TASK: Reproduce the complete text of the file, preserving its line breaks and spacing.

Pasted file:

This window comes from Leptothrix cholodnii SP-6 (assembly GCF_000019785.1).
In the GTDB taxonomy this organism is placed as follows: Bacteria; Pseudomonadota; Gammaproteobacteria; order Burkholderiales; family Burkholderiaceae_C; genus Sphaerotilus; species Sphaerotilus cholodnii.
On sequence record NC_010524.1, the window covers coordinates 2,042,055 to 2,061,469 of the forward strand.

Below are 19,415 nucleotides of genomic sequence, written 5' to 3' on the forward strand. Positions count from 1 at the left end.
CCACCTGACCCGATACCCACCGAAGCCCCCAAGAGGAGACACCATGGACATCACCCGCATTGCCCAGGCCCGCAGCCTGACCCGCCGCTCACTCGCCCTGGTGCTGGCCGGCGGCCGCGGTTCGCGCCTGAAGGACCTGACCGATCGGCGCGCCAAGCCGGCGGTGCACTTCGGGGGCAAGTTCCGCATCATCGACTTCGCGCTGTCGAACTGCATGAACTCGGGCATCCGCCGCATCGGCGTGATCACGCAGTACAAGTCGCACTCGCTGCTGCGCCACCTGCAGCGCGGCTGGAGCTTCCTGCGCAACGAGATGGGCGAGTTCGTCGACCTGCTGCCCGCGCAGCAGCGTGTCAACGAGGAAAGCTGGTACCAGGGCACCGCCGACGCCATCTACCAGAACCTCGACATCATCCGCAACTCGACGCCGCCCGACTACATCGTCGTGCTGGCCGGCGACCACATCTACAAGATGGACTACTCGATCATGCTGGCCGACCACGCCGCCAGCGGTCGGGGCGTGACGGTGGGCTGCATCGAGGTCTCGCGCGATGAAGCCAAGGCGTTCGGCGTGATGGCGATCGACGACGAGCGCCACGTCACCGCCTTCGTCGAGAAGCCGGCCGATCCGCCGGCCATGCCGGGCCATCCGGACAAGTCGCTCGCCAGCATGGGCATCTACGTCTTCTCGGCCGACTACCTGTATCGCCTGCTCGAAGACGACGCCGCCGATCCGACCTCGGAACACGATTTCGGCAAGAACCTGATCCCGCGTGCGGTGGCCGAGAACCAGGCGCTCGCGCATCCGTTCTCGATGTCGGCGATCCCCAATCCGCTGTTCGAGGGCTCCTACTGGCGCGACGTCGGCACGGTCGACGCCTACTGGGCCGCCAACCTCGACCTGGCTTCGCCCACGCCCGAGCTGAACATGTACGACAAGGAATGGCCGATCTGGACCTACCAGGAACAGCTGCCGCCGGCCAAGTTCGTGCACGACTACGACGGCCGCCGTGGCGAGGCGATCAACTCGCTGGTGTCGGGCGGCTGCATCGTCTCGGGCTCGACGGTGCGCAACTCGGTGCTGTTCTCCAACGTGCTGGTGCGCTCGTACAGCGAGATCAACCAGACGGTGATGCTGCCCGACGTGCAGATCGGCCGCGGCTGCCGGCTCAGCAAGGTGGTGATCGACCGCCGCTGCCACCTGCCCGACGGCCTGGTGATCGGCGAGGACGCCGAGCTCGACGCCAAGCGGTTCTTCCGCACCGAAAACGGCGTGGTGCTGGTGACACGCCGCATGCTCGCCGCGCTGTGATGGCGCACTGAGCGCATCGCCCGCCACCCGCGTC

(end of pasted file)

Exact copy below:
This window comes from Leptothrix cholodnii SP-6 (assembly GCF_000019785.1).
In the GTDB taxonomy this organism is placed as follows: Bacteria; Pseudomonadota; Gammaproteobacteria; order Burkholderiales; family Burkholderiaceae_C; genus Sphaerotilus; species Sphaerotilus cholodnii.
On sequence record NC_010524.1, the window covers coordinates 2,042,055 to 2,061,469 of the forward strand.

Below are 19,415 nucleotides of genomic sequence, written 5' to 3' on the forward strand. Positions count from 1 at the left end.
CCACCTGACCCGATACCCACCGAAGCCCCCAAGAGGAGACACCATGGACATCACCCGCATTGCCCAGGCCCGCAGCCTGACCCGCCGCTCACTCGCCCTGGTGCTGGCCGGCGGCCGCGGTTCGCGCCTGAAGGACCTGACCGATCGGCGCGCCAAGCCGGCGGTGCACTTCGGGGGCAAGTTCCGCATCATCGACTTCGCGCTGTCGAACTGCATGAACTCGGGCATCCGCCGCATCGGCGTGATCACGCAGTACAAGTCGCACTCGCTGCTGCGCCACCTGCAGCGCGGCTGGAGCTTCCTGCGCAACGAGATGGGCGAGTTCGTCGACCTGCTGCCCGCGCAGCAGCGTGTCAACGAGGAAAGCTGGTACCAGGGCACCGCCGACGCCATCTACCAGAACCTCGACATCATCCGCAACTCGACGCCGCCCGACTACATCGTCGTGCTGGCCGGCGACCACATCTACAAGATGGACTACTCGATCATGCTGGCCGACCACGCCGCCAGCGGTCGGGGCGTGACGGTGGGCTGCATCGAGGTCTCGCGCGATGAAGCCAAGGCGTTCGGCGTGATGGCGATCGACGACGAGCGCCACGTCACCGCCTTCGTCGAGAAGCCGGCCGATCCGCCGGCCATGCCGGGCCATCCGGACAAGTCGCTCGCCAGCATGGGCATCTACGTCTTCTCGGCCGACTACCTGTATCGCCTGCTCGAAGACGACGCCGCCGATCCGACCTCGGAACACGATTTCGGCAAGAACCTGATCCCGCGTGCGGTGGCCGAGAACCAGGCGCTCGCGCATCCGTTCTCGATGTCGGCGATCCCCAATCCGCTGTTCGAGGGCTCCTACTGGCGCGACGTCGGCACGGTCGACGCCTACTGGGCCGCCAACCTCGACCTGGCTTCGCCCACGCCCGAGCTGAACATGTACGACAAGGAATGGCCGATCTGGACCTACCAGGAACAGCTGCCGCCGGCCAAGTTCGTGCACGACTACGACGGCCGCCGTGGCGAGGCGATCAACTCGCTGGTGTCGGGCGGCTGCATCGTCTCGGGCTCGACGGTGCGCAACTCGGTGCTGTTCTCCAACGTGCTGGTGCGCTCGTACAGCGAGATCAACCAGACGGTGATGCTGCCCGACGTGCAGATCGGCCGCGGCTGCCGGCTCAGCAAGGTGGTGATCGACCGCCGCTGCCACCTGCCCGACGGCCTGGTGATCGGCGAGGACGCCGAGCTCGACGCCAAGCGGTTCTTCCGCACCGAAAACGGCGTGGTGCTGGTGACACGCCGCATGCTCGCCGCGCTGTGATGGCGCACTGAGCGCATCGCCCGCCACCCGCGTC